Today’s Kindle deals include some old stuff, some new stuff, and some stuff that fits nicely between.
(Yesterday on the blog: Why You Won’t Make It Without Armor)
“Seeing positive outcomes of some suffering should lead us to trust that God can bring good from all suffering.” Randy Alcorn provides three examples.
“When God calls us to carry out some faith-stretching ministry for Him, He supplies us with the faith to do so. And when we follow His lead with marked faith, He blesses in significant or even incredible ways. Hudson Taylor serves as a tremendous example of these principles.”
R.C. Sproul answers a common question.
Volunteers have removed an astonishing 12 million kilograms (nearly 12,000 tons) of plastic from a short stretch of a Mumbai beach. What an incredible challenge (perhaps even an impossible one) they’ve got ahead of them.
This is worth considering for those who struggle with anxiety. “Lately, I’ve been wondering if we’ve given adequate consideration to the relationship that exists between idolatry and anxiety. Many rightly cite reasons to separate the one from the other (i.e. physiological problems, mental problems etc.); but in our Lord’s teaching in Matthew 6, he clearly links certain forms anxiety to idolatry.”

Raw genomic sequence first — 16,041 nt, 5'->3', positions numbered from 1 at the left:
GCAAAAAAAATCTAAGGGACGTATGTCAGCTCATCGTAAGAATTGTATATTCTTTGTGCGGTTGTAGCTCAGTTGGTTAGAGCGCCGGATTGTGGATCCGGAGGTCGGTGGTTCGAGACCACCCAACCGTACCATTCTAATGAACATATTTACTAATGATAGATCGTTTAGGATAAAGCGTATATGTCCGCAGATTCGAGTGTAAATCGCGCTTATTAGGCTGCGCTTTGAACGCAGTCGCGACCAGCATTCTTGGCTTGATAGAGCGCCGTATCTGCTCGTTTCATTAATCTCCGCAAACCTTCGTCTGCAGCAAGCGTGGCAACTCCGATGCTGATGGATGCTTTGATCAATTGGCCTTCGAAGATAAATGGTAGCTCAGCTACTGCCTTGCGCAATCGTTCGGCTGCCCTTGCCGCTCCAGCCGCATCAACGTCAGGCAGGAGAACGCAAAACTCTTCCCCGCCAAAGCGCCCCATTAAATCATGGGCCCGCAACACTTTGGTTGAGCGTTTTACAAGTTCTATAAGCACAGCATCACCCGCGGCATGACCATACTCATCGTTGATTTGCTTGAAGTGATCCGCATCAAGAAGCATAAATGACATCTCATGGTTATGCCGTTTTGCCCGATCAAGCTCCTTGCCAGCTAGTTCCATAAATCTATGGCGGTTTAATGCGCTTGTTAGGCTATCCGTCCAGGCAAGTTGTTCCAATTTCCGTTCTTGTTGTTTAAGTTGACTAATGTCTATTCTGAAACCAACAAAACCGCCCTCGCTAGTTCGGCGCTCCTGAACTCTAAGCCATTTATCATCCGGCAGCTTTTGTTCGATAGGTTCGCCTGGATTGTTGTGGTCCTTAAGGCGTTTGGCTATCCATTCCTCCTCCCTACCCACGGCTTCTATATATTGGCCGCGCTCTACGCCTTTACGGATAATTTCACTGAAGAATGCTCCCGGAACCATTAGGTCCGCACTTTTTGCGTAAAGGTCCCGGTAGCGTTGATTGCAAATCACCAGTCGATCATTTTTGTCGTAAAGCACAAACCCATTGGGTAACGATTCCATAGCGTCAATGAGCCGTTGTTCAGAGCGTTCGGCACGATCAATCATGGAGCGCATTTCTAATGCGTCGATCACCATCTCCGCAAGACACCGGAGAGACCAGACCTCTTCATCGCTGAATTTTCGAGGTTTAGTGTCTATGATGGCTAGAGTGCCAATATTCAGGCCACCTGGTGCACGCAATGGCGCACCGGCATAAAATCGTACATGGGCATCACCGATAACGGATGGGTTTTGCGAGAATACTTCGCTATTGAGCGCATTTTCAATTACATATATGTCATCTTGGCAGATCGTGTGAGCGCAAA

Yes, we seem to have reached (or neared) peak screen. That doesn’t mean we are going to unwire ourselves, though.
“Summertime. The blissful time of year when the crazy schedules stop and kids can sleep in, stay up late around the bonfire, delve into good books, and enjoy lemonade stands by the side of the road. Yet as the end of the school year drew near, I was hit with a dose of the parental panic many of us feel. Would my kids be bored this summer if I didn’t have them enrolled in ten different activities? ‘What camps are your kids doing? What kinds of lessons are they taking?’ are questions that moms are often asking each other. The pressure to keep our kids’ schedules filled to the brim can diminish the possibility of a summer respite. But is it really such a bad thing to have wide open spaces in our planners? Might this be the very thing we need in order to refocus our priorities and make the most of the short season of time we’re given with our children?”
Our great commitment to entertainment proves beyond doubt that we have no excuse for prayerlessness, no excuse for ignorance, no excuse for any failure to carry out God’s Great Commission.
In their (futile) search for a perfect church, a lot of people never get to pause and enjoy a good one. —Josh Howerton